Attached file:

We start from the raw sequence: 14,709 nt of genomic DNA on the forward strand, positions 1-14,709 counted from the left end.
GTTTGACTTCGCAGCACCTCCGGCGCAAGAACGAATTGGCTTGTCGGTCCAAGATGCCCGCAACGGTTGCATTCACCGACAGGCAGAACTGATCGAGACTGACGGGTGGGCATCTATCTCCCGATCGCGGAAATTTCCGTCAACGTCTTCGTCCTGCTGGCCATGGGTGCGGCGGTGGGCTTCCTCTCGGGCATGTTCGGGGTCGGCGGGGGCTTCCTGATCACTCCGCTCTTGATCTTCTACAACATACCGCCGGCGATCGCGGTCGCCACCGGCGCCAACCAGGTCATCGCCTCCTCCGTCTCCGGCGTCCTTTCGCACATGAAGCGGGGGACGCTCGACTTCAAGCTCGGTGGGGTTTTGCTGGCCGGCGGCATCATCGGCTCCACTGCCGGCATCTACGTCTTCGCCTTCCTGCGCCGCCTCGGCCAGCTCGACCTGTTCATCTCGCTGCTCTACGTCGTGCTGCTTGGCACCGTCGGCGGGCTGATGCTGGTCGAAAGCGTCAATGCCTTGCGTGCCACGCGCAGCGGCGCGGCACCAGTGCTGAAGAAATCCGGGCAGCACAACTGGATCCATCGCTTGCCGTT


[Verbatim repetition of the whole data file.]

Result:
We start from the raw sequence: 14,709 nt of genomic DNA on the forward strand, positions 1-14,709 counted from the left end.
GTTTGACTTCGCAGCACCTCCGGCGCAAGAACGAATTGGCTTGTCGGTCCAAGATGCCCGCAACGGTTGCATTCACCGACAGGCAGAACTGATCGAGACTGACGGGTGGGCATCTATCTCCCGATCGCGGAAATTTCCGTCAACGTCTTCGTCCTGCTGGCCATGGGTGCGGCGGTGGGCTTCCTCTCGGGCATGTTCGGGGTCGGCGGGGGCTTCCTGATCACTCCGCTCTTGATCTTCTACAACATACCGCCGGCGATCGCGGTCGCCACCGGCGCCAACCAGGTCATCGCCTCCTCCGTCTCCGGCGTCCTTTCGCACATGAAGCGGGGGACGCTCGACTTCAAGCTCGGTGGGGTTTTGCTGGCCGGCGGCATCATCGGCTCCACTGCCGGCATCTACGTCTTCGCCTTCCTGCGCCGCCTCGGCCAGCTCGACCTGTTCATCTCGCTGCTCTACGTCGTGCTGCTTGGCACCGTCGGCGGGCTGATGCTGGTCGAAAGCGTCAATGCCTTGCGTGCCACGCGCAGCGGCGCGGCACCAGTGCTGAAGAAATCCGGGCAGCACAACTGGATCCATCGCTTGCCGTT